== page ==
Lake Pleasant Water Treatment Plant, PHOENIX, AZ
Design/Assist & Mechanical Piping Services
Preparedness for meeting the city’s future clean water requirements.
DESIGN/ASSIST & MECHANICAL SERVICES SCOPE OF WORK
During the design and permitting process, UMEC (AZ) is providing design/assist services to the engineer and general contractor. This early input on constructability issues helps ensure an efficient, cost-effective approach. Once this process has been completed, UMEC (AZ) will provide full mechanical services, including installation of all process piping for the plant's chemical and disinfection systems, as well as filter piping, solids-handling system piping and equipment, and taste, odor, and organics removal piping. The company will also install ozone and UV systems piping, construct the carbon regeneration facility, and implement basic mechanical systems for the facility's visitor center.
WATER TREATMENT FACILITY BACKGROUND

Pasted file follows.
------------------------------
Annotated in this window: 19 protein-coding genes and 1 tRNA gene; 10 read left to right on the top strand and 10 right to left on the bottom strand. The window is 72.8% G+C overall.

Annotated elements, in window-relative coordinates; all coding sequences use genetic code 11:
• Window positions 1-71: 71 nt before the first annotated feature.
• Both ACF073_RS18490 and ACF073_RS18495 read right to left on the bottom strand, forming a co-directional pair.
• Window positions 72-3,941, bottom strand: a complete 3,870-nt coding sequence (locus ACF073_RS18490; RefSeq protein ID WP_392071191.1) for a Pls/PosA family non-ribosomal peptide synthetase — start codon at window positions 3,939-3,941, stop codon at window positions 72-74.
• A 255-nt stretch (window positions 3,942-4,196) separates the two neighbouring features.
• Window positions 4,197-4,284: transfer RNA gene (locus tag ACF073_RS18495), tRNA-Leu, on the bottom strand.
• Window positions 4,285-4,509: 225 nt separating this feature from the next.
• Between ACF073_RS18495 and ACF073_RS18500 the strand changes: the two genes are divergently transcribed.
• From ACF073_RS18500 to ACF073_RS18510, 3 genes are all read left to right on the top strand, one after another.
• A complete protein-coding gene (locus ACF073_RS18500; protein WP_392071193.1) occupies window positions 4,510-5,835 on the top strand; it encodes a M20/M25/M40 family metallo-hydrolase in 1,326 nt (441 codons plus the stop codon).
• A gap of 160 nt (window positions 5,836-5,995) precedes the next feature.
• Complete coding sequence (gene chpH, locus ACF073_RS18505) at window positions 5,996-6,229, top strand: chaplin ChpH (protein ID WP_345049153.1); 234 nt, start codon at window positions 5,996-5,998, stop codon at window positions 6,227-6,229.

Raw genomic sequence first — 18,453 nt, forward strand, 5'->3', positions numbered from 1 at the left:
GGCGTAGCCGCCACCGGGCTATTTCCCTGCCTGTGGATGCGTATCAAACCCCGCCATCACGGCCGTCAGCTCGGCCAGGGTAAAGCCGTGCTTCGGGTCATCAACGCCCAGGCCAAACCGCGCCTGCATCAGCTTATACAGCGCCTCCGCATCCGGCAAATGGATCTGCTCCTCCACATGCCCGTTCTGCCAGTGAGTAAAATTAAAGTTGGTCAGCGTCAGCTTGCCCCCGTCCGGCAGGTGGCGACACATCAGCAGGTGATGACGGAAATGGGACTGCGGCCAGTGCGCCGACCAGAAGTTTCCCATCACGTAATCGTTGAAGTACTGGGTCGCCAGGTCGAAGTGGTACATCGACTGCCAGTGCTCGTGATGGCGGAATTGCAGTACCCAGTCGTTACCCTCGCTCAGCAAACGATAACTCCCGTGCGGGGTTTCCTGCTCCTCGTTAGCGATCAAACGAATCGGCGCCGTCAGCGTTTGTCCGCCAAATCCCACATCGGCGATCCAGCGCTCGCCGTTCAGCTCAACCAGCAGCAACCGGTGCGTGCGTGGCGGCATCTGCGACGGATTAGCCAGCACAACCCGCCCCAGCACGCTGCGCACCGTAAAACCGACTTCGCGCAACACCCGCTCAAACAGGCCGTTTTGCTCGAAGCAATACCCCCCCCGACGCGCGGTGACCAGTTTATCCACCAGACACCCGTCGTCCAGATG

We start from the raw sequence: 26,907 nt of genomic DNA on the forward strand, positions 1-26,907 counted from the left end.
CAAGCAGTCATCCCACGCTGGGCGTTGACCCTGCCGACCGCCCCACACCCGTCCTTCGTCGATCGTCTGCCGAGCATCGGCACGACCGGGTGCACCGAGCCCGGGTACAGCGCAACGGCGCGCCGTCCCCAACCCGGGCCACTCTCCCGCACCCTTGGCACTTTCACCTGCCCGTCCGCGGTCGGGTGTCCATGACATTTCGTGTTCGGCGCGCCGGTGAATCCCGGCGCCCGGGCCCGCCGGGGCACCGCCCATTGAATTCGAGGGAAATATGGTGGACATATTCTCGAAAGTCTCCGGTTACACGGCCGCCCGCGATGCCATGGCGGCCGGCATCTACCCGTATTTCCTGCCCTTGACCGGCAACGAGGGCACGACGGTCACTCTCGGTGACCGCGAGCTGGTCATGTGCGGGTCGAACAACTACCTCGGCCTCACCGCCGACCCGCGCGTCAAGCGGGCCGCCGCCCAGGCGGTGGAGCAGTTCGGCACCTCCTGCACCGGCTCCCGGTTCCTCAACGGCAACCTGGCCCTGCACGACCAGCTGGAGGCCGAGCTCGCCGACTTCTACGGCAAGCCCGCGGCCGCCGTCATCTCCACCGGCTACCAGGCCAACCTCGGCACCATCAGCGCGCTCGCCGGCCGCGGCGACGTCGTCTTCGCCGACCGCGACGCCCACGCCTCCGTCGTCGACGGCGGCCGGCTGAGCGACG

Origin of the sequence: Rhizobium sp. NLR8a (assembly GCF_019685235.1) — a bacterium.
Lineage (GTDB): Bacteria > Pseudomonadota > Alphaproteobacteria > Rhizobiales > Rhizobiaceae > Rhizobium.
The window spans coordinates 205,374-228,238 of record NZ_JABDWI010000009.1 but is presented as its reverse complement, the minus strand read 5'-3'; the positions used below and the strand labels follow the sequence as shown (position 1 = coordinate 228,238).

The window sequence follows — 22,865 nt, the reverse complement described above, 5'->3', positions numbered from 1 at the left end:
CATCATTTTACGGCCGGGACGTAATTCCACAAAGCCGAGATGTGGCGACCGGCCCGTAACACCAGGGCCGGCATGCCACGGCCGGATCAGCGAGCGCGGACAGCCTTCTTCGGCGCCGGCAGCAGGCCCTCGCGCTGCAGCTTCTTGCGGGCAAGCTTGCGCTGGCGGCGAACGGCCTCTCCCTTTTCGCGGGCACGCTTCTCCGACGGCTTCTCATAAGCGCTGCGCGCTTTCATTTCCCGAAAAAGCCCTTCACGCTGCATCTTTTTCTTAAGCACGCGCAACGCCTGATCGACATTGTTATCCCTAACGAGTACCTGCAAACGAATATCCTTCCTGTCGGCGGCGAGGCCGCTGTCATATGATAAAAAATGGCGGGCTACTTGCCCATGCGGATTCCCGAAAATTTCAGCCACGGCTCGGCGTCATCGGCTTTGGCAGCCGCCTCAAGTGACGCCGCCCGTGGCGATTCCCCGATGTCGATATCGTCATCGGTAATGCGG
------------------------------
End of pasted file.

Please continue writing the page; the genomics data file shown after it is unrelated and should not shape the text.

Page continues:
The City of Phoenix provides wastewater collection for about one million people in a 530 square-mile area. To handle this, the City operates two wastewater treatment plants with a combined capacity of about 242.25 million gallons per day and about 336,000 wastewater service connections. The city maintains approximately 4,363 miles of sewer lines. Over the next two decades, the city anticipates growth of up to 300,000 households at its far northern frontier.
This water treatment facility is intended to meet the clean water need this explosive growth will present.
MECHANICAL CONSTRUCTION OBJECTIVES
To provide mechanical construction for a water treatment plant with an initial capacity of 80 mgd, expandable to 320 mgd.
UMEC (AZ) has constructed, maintained, or repaired numerous water and wastewater treatment facilities in the Phoenix, AZ area, including the Phoenix 23rd Avenue and 91st Avenue Wastewater Treatment Plant expansions, Scottsdale Water Campus, the Scottsdale Central Arizona Project Treatment Plant expansion, and the Val Vista Water Treatment Plant expansion
For this design/build project, the City of Phoenix decided that, rather than take a traditional design-bid-build approach, it would pursue an innovative design-build-operate delivery strategy. This requires UMEC (AZ) to work as part of a team with the facility operator, the general contractor, and the architect/engineering firm to provide the project’s full scope of services. As part of the team’s commitment to high-level communication and continuity, it has established a centralized office in Phoenix, enabling close coordination both among themselves and between the team and the Phoenix Water Services Department.